This is mule deer country. It’s big, open country where miles add up quickly. You need quality binoculars and spotting scopes with time spent behind them. Putting in long miles with steep climbing makes the difference between small or no bucks and the bruisers that haunt this dry country like ghosts. Like ghosts, the bruisers appear and disappear in scrub brush that doesn’t look like it could hide a jackrabbit. Throughout the desert west and southwest, giant mule deer have become perhaps the most sought after and misunderstood trophy.
From well south of the Mexican border ranging north well into Canada, the mule deer offers hunters a classic western hunt, complete with opportunity and frustrations. Big mule deer tend to live in either wide open places where they can see for miles or broken rim rock country where two good jumps can put them around a corner and cement their image into a special spot in your hunting memory.
In rim rock country, use early morning hiking to put several miles between yourself and any roads. You want to be well on your way up the hill when the sun breaks. Preferably at daybreak, you crawl out to the edge of the rocks in some sheltered nook to watch a ravine or sage flat. Often times you can see for miles so use quality spotting scopes. When deer are spotted, they are often well out of range and careful planning is necessary to use the terrain and wind to get within fair shooting range.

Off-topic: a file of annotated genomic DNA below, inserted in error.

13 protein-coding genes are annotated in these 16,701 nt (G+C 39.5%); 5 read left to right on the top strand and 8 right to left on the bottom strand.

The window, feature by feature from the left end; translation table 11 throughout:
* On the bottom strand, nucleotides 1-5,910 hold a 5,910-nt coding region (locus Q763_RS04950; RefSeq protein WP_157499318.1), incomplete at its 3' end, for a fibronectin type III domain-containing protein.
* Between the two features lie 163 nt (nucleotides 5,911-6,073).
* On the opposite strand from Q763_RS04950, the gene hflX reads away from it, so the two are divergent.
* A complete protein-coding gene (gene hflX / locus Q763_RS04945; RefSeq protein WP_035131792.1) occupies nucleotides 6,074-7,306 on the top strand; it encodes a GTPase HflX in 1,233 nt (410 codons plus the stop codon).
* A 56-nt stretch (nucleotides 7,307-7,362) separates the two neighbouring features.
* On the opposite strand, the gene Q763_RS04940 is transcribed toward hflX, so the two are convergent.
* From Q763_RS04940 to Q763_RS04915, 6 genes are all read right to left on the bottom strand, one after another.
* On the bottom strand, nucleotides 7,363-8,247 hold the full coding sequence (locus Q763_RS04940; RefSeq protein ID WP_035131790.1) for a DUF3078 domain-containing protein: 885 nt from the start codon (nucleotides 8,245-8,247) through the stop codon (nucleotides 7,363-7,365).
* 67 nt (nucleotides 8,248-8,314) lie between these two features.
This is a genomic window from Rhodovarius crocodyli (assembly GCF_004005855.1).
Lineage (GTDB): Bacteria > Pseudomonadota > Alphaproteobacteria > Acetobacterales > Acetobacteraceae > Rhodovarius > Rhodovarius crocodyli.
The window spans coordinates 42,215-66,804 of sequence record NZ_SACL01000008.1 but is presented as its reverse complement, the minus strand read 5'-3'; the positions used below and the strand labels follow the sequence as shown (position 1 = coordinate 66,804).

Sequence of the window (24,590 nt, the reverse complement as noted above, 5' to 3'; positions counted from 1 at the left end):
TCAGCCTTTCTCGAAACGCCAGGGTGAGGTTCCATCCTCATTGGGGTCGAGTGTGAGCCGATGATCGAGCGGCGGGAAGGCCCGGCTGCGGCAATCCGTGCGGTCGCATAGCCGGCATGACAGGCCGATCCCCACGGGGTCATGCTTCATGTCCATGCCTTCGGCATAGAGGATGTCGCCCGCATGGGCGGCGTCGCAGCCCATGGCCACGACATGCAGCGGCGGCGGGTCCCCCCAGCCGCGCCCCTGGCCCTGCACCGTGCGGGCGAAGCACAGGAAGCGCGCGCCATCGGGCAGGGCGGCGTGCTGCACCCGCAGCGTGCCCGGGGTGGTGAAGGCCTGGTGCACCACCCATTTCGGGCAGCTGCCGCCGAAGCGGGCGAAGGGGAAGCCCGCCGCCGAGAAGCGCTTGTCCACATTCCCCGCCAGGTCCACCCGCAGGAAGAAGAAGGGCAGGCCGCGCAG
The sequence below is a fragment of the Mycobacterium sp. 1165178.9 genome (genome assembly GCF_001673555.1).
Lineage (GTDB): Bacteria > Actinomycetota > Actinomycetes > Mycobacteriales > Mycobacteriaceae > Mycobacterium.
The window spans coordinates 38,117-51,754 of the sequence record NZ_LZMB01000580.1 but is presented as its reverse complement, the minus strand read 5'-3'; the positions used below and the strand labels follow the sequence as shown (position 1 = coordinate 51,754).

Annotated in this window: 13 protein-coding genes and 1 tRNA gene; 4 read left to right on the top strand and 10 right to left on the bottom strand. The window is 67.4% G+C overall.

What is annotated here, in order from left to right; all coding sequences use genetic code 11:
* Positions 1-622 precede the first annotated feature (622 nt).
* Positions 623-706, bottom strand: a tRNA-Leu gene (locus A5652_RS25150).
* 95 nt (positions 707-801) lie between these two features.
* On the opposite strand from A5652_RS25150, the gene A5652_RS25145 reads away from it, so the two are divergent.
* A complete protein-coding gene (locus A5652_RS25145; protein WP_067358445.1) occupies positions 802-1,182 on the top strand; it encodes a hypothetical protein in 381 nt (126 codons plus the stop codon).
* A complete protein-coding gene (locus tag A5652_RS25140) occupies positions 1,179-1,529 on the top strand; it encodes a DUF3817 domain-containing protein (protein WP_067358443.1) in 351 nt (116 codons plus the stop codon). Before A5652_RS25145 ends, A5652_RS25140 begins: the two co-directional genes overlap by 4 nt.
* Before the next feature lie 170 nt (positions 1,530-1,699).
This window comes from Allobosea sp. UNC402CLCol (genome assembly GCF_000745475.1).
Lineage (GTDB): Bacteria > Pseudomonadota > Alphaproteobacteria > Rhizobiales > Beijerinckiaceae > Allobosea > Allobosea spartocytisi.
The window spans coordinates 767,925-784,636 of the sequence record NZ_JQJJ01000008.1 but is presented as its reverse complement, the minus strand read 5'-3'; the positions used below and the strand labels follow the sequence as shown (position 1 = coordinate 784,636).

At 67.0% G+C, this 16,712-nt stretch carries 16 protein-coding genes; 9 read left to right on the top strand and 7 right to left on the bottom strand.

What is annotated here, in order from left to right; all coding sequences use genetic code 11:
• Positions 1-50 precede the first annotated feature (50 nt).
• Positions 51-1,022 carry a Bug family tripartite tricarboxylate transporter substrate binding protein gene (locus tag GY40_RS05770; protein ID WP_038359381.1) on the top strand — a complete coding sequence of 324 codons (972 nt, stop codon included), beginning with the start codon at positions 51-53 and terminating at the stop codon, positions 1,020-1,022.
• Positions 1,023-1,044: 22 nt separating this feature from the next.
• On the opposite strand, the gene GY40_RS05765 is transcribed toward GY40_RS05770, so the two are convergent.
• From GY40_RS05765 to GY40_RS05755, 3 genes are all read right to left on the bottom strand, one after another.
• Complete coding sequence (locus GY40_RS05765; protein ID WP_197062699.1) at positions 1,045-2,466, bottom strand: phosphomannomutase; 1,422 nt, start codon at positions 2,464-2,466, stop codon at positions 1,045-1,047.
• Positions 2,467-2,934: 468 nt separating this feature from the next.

Stalking mule deer requires using the terrain to the best advantage and keeping track of the wind, especially if the stalk will put you close to the deer at the moment of truth. Sometimes after a long stalk the deer have ghosted off, leaving the hunter to wonder if they made a mistake or if the deer just wandered on. If deer hunting is your passion and you haven’t climbed the rim rocks in the gloaming of a dawn and a dusk in the same day, make sure you plan to hunt them soon. The deer are huge and the country is breathtaking.